Remember the days when Hollywood regularly turned out major films with
politically or socially relevant themes, movies like The China Syndrome? The
fact that T.S. Cook’s Ravensridge was (in the playwright’s own words)
“summarily rejected by networks and studios alike” is proof that those days are
no more, and is particularly ironic because Cook was one of the Oscar
nominated writers of that award-winning 1979 film.

Fortunately, South Pasadena’s Fremont Centre Theatre was willing to take a
chance on writing that is relevant, thought provoking, unabashedly political,
and fortunately for playgoers, entertaining to boot. In a class A production,
director James Reynolds has assembled a crackerjack cast and design team
who together make Cook’s intelligent (and funny) play come alive.

Ravensridge may sound a bit like the title of a Gothic romance novel, but in
fact it is the name of a fictional West Virginia steel mill town. Unionized workers
have been on strike there for well over a year (the play is set in 1992 and
inspired by real events), and have seen their jobs taken over by scabs.  
50something union officer Will Torrey has discovered that the mill is owned by
an American multimillionaire wanted for stock fraud and currently living the
high life in post-USSR Russia—under the protection of the richest man in the
former Soviet Union. Accompanied by other steel workers, including the young
and attractive Lilly Matthews, Will has traveled to Russia to reason with the
fugitive mill owner in the hopes of resolving the strike.  When Will attempts to
approach the Russian who is protecting Miller, a bodyguard pokes him with an
electric cattle prod, Will pushes him away, and the guard falls down stairs to his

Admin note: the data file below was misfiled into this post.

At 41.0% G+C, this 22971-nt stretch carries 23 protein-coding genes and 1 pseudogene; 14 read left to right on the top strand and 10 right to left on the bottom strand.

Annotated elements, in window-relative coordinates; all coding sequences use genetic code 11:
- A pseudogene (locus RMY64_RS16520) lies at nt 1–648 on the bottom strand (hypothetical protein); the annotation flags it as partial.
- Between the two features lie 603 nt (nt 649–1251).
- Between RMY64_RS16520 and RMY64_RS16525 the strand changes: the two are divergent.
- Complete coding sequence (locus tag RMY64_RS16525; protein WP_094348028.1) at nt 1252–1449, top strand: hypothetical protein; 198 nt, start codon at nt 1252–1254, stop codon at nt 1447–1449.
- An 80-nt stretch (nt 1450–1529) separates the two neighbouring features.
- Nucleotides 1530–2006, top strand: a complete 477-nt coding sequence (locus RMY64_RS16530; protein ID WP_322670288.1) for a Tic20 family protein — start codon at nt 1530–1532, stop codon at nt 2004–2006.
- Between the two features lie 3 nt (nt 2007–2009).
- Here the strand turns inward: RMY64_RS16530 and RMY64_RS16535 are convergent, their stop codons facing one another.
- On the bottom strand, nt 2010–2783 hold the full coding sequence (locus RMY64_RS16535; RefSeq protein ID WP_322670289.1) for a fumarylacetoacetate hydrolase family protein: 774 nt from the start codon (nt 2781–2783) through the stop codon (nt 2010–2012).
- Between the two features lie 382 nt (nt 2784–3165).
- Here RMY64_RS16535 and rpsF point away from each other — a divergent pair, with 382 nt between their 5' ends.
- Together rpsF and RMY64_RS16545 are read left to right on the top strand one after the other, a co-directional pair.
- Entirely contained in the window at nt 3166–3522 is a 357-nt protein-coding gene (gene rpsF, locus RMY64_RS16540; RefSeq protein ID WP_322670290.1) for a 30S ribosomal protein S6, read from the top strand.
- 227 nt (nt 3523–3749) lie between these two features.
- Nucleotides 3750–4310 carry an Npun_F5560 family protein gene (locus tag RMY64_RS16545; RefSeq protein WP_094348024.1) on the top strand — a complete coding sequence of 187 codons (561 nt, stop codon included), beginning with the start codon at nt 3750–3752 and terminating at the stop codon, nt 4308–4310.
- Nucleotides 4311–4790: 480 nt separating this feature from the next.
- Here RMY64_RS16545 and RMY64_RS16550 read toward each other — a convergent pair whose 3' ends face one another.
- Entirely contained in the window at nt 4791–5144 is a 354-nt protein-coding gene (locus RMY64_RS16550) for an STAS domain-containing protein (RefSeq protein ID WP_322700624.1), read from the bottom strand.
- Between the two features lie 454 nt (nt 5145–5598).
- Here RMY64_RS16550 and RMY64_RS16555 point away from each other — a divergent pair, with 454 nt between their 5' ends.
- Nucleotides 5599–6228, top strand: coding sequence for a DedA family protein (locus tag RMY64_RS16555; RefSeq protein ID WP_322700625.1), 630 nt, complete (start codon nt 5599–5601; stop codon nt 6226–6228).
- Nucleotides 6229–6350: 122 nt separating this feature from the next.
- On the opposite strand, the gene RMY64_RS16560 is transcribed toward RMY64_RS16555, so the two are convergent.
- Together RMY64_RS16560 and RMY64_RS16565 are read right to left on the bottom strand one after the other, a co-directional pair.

Now, in a prison where under Soviet rule “thousands of people have spent
thousands of hours for thousands of crimes,” Will must prove that it was self-
defense, not murder.

He is interrogated by Major Viktor Davidykov, approximately Will’s age and a
communist, a man who must certainly, Will believes, be the last person who
could possibly be on the side of an American.

In prison interrogation scenes, Cook’s dialog crackles with humor. A few
minutes into his questioning, a frustrated Will asks, “Don’t I get to talk to
someone?” to which Viktor replies, “Haven’t I just talked to you?” 

One of the most intriguing aspects of Cook’s play is the way in which Will and
Viktor come to see each other as more than propaganda stereotypes. Viktor is
astounded to learn that there are actually labor strikes in America. At the
same time, he defies Will’s expectations of a Russian communist. In one of the
most striking bits of dialog, Cook has Viktor blaming the U.S. for the Cold war
and accompanying arms race.  “The system didn’t cave in. It got crushed.  It
was a game for you.  It was life and death for us.”  Now, two years after the fall
of the Soviet Union, Viktor misses the hard times. True, things were bad in the
USSR, “but we were in it together. We believed in something greater than
ourselves.”  He is dismayed that in contemporary Russia, eight men own
“everything worth owning.” He also has his own personal tragedy which
weighs on his soul.

Absolutely convincing as Viktor, Robert Trebor captures the Major’s sternness,